Ernesto Zedillo must be getting tired of all the e-mails.
But he did ask for them. The Mexican president is promising to deliver the cleanest elections in Mexico's history. And like never before, Mexicans are holding press conferences and sending e-mails denouncing campaign irregularities and illegal acts of voter coercion in the run-up to Sunday's presidential election.
For example, at PEMEX, the state-run oil company, employees can earn 500 pesos ($50) for voting for the ruling party's presidential candidate Francisco Labastida, some employees claim.
Several governors of states controlled by the ruling Institutional Revolutionary Party (PRI) are handing out everything from bags of food, bicycles, and blenders to washing machines. One PRI candidate for mayor of a suburb of Mexico City has been offering a free circus since April.
The complaints come against a backdrop of one of the closest races in Mexico's history and a long tradition of vote-buying and electoral pressures, particularly on the part of the PRI.
Yet while many observers say the attempts at vote influencing are actually less common than in the past, attention to such practices is stronger this year with the real possibility the PRI could lose Mexico's presidency for the first time in 71 years. Polls show center-right opposition candidate Vicente Fox running neck and neck with the PRI's Labastida. Given the closeness of the race, democracy advocates and PRI opponents are on the lookout for suspicious acts that might illegally, or at least unethically, throw a few votes in the PRI's favor.
In recent days, Mexicans have seen a rise in public accusations. Many of the new citizen-watchdogs are emboldened by an adamantly nonpartisan Federal Electoral Institute (IFE) - the independent national board responsible for organizing and overseeing elections - and by Mr. Zedillo himself. Pro-democracy groups and newspapers on the lookout for irregularities are also drawing on citizens' eyes and ears.
The whistleblowers are using letters, media, and protests to get their complaints out. Many are turning to the Internet.
"I bring to your attention the electoral anomalies that have taken place in the Secretariat of the Controller and Administrative Development," begins a "public servant" in an open letter sent to Zedillo last week. The e-mail was also sent to newspapers and foreign journalists in Mexico City. The letter goes on to accuse the undersecretary in charge of the Controller office of requiring employees to sign a form - and attach their voter ID number - "with the purpose of inducing and conditioning our vote in favor of the presidential candidate of the Institutional Revolutionary Party [PRI], Francisco Labastida."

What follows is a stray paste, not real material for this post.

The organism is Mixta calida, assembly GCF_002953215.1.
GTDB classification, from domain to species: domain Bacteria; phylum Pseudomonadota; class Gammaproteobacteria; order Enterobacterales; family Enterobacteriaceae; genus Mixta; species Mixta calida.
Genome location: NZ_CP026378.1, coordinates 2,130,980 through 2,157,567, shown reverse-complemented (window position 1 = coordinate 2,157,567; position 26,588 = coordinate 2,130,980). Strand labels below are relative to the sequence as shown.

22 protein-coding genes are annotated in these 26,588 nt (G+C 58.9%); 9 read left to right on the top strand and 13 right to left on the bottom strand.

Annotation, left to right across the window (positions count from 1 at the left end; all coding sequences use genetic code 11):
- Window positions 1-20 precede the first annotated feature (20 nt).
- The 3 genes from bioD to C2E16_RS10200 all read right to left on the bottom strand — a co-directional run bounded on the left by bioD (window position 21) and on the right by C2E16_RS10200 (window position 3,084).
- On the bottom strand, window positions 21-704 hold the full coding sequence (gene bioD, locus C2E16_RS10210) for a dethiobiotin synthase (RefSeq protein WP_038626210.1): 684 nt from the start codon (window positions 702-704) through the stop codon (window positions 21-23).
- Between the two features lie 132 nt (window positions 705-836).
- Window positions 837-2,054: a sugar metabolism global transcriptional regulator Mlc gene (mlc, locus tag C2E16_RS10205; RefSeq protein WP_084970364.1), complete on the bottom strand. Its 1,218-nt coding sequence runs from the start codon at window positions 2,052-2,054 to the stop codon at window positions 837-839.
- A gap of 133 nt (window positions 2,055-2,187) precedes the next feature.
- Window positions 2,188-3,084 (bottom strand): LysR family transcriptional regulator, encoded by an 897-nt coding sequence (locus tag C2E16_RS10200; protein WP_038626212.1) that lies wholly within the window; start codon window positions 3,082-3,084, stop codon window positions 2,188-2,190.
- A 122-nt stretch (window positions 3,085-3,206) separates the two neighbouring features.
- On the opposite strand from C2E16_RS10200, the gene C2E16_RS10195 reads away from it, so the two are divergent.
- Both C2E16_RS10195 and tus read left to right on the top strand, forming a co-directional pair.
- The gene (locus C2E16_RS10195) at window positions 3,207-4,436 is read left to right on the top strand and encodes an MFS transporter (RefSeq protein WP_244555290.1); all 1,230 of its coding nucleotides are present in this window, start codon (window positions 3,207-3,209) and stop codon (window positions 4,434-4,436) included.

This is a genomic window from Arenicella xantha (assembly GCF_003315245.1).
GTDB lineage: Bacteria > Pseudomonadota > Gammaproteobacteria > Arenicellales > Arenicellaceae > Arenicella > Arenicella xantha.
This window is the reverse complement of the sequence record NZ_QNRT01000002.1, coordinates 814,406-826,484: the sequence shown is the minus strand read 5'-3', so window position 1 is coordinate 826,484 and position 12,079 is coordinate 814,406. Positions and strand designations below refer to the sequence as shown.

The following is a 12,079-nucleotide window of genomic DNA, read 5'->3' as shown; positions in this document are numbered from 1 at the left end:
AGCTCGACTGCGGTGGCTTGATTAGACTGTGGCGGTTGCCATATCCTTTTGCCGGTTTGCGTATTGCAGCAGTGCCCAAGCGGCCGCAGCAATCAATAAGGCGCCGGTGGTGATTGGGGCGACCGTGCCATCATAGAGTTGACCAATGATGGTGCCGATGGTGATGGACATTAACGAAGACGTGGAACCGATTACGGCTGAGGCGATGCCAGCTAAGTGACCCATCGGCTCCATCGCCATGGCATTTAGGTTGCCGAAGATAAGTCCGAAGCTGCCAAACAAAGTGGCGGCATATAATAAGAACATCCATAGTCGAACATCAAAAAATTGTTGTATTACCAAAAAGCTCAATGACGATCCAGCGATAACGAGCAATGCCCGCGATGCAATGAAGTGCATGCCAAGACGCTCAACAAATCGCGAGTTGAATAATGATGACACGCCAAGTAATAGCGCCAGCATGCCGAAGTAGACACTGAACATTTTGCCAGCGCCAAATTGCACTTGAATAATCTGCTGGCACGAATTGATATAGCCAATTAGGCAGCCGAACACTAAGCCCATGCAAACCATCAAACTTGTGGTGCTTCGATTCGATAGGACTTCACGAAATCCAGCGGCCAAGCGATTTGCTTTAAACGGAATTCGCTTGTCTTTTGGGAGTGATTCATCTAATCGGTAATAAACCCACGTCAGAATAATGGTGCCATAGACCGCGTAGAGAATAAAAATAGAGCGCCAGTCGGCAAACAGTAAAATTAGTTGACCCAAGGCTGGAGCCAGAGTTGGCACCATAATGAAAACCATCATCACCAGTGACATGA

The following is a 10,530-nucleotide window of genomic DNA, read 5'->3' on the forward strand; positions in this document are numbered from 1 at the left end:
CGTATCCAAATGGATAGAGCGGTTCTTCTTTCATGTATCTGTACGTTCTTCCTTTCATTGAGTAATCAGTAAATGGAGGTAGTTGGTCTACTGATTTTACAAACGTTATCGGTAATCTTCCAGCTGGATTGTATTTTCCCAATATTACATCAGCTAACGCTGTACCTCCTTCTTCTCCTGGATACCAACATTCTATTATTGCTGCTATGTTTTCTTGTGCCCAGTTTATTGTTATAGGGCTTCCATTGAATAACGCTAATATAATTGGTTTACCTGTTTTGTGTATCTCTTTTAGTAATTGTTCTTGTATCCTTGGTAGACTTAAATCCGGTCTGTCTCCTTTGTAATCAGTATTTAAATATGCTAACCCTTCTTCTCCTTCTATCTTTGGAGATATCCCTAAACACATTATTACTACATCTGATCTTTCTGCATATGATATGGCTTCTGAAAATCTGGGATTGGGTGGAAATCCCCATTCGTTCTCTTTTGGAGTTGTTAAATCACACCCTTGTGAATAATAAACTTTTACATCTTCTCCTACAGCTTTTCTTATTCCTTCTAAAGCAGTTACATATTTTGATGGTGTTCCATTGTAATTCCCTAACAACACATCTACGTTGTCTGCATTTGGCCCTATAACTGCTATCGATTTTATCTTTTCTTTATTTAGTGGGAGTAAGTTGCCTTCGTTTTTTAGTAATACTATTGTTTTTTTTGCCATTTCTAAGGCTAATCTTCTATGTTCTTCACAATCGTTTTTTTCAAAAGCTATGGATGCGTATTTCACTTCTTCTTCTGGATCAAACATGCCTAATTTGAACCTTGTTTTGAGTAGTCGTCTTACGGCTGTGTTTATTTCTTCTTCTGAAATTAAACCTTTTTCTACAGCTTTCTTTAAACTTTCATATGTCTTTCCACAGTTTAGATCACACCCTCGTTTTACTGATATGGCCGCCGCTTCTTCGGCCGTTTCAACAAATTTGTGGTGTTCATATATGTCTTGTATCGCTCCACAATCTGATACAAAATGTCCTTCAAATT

In the PEMEX bribery example, employees claim that under the plan - actually a practice known here and elsewhere in Latin America as "the carousel" - participants are to sneak a premarked ballot into the voting booth, and bring back the unmarked ballot issued at the voting place in exchange for the 500 pesos.
President Zedillo, who wants to leave office with a reputation for having strengthened Mexico's democracy, insists the electoral process is beyond reproach. He qualifies such incidents as "isolated" and not of a volume to blacken the whole process. IFE Director Jos Woldenberg agrees, saying all the attention to some minimal anomalies risks leaving the impression that the chance of election fraud with an impact on results is much greater than it really is.
"Democratic ethics do not allow the unjust and even less the deliberate weakening of institutions, they do not generate distrust in the law, or use isolated incidents to disqualify the whole process," Zedillo said last week. In response to criticism, Zedillo says he wants more attention paid to how the opposition's elected officials are promoting their parties.
Democracy advocates say Zedillo is missing the point that many employees, especially in the PRI-dominated public sector, still feel vulnerable to their boss's political pressures. And they point out that many of Mexico's poor, especially in rural areas, still associate government assistance with the PRI, and are thus vulnerable to officials conditioning that aid on a PRI vote.
In any case, most of Mexico's new citizen-watchdogs claim they are on Zedillo's side - that they are not out to weaken Mexico's democracy, but to strengthen it by drawing attention to what they believe are undemocratic practices.
Still, one public servant who dared to bring his accusations of political coercion into the open is finding that the life of the whistleblower has its risks.
Ramiro Berrn, technical coordinator for PEMEX's oil exploration division in the oil-rich Gulf region, caused an uproar when he went public last week with his claim of a voter coercion plan within PEMEX. Now he says he's being followed, his phone calls are tapped, and his reputation is being smeared.
With a small stack of signed petition-like forms, Mr. Berrn asserts that upper-level employees of PEMEX's Villahermosa, Tabasco, offices were pressed to participate during work hours in a pyramid-style scheme to commit voters to voting for Labastida.
Berrn says the plan, presented verbally to PEMEX managers in late May, was designed to get 2,300 participants to sign up 10 voters each - a total of 230,000 votes.
But PEMEX Director General Rogelio Montemayor says there is no evidence of "pressure on any executive or worker to promote or undertake a political activity."
Berrn's case has been criticized by PRI officials as part of a push to privatize the publicly hallowed PEMEX, and by Labastida as part of an orchestrated effort to disqualify Sunday's results. And despite Berrn's 21 years with the company, Montemayor now describes his employment status as "problematic."
But he refuses to be silenced. "We're afraid," Berrn says, referring to his family, "but we're not going to take one step backwards."
(c) Copyright 2000. The Christian Science Publishing Society